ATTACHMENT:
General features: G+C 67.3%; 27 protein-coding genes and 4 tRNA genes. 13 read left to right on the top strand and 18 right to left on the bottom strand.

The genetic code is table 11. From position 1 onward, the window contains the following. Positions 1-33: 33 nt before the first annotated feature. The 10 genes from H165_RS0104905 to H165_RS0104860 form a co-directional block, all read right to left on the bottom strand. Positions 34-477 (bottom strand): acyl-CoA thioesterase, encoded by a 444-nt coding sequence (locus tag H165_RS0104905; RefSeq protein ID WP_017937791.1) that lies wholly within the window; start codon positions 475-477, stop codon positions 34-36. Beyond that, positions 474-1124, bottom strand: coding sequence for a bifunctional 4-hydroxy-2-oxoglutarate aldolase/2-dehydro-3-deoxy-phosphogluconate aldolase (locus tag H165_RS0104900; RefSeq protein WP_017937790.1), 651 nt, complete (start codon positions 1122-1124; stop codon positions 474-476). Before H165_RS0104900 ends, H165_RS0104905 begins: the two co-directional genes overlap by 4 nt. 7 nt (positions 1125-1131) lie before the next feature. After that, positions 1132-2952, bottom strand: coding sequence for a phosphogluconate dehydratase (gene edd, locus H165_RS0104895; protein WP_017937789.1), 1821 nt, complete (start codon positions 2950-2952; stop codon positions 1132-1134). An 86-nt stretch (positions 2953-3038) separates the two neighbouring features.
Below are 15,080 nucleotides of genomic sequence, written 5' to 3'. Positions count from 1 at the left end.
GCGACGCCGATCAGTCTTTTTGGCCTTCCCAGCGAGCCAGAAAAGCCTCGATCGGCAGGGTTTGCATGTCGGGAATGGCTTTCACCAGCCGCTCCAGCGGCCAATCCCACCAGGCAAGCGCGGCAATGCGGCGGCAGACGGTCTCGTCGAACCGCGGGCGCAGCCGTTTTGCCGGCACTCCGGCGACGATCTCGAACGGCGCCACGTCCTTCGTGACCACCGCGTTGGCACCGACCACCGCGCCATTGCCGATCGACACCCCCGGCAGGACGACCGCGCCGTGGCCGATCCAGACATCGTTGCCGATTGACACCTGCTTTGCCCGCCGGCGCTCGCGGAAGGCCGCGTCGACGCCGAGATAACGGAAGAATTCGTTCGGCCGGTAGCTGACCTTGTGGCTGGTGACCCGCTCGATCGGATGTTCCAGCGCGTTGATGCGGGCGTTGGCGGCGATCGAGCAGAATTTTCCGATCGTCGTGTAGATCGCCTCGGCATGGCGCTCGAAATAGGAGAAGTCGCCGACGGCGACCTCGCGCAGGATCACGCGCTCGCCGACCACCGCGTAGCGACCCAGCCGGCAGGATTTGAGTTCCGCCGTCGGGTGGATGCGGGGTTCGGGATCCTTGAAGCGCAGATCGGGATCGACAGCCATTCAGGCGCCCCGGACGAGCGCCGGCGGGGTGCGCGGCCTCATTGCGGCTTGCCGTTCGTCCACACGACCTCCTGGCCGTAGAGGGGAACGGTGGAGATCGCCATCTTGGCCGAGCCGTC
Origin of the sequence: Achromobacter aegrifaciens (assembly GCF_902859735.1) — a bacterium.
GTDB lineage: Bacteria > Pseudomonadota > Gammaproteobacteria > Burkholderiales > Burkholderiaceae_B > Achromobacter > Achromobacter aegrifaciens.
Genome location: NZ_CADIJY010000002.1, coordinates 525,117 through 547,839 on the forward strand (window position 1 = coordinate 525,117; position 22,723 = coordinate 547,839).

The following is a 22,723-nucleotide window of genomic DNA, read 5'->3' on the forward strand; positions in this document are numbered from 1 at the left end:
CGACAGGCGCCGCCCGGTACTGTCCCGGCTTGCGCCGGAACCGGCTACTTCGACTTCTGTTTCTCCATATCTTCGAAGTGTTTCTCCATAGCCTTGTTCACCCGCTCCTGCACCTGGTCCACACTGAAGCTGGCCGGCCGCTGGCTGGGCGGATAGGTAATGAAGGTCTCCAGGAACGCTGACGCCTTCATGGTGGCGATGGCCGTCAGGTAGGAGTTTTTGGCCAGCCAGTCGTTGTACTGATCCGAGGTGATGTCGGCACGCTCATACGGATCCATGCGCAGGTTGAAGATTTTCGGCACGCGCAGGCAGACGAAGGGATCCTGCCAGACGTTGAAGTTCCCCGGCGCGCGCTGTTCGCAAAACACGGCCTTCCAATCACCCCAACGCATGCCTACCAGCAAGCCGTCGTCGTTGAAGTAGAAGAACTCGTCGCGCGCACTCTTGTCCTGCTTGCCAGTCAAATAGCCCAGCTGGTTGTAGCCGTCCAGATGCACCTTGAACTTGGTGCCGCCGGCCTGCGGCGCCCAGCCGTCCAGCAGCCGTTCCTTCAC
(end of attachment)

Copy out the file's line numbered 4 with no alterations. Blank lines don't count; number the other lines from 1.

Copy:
GCGACGCCGATCAGTCTTTTTGGCCTTCCCAGCGAGCCAGAAAAGCCTCGATCGGCAGGGTTTGCATGTCGGGAATGGCTTTCACCAGCCGCTCCAGCGGCCAATCCCACCAGGCAAGCGCGGCAATGCGGCGGCAGACGGTCTCGTCGAACCGCGGGCGCAGCCGTTTTGCCGGCACTCCGGCGACGATCTCGAACGGCGCCACGTCCTTCGTGACCACCGCGTTGGCACCGACCACCGCGCCATTGCCGATCGACACCCCCGGCAGGACGACCGCGCCGTGGCCGATCCAGACATCGTTGCCGATTGACACCTGCTTTGCCCGCCGGCGCTCGCGGAAGGCCGCGTCGACGCCGAGATAACGGAAGAATTCGTTCGGCCGGTAGCTGACCTTGTGGCTGGTGACCCGCTCGATCGGATGTTCCAGCGCGTTGATGCGGGCGTTGGCGGCGATCGAGCAGAATTTTCCGATCGTCGTGTAGATCGCCTCGGCATGGCGCTCGAAATAGGAGAAGTCGCCGACGGCGACCTCGCGCAGGATCACGCGCTCGCCGACCACCGCGTAGCGACCCAGCCGGCAGGATTTGAGTTCCGCCGTCGGGTGGATGCGGGGTTCGGGATCCTTGAAGCGCAGATCGGGATCGACAGCCATTCAGGCGCCCCGGACGAGCGCCGGCGGGGTGCGCGGCCTCATTGCGGCTTGCCGTTCGTCCACACGACCTCCTGGCCGTAGAGGGGAACGGTGGAGATCGCCATCTTGGCCGAGCCGTC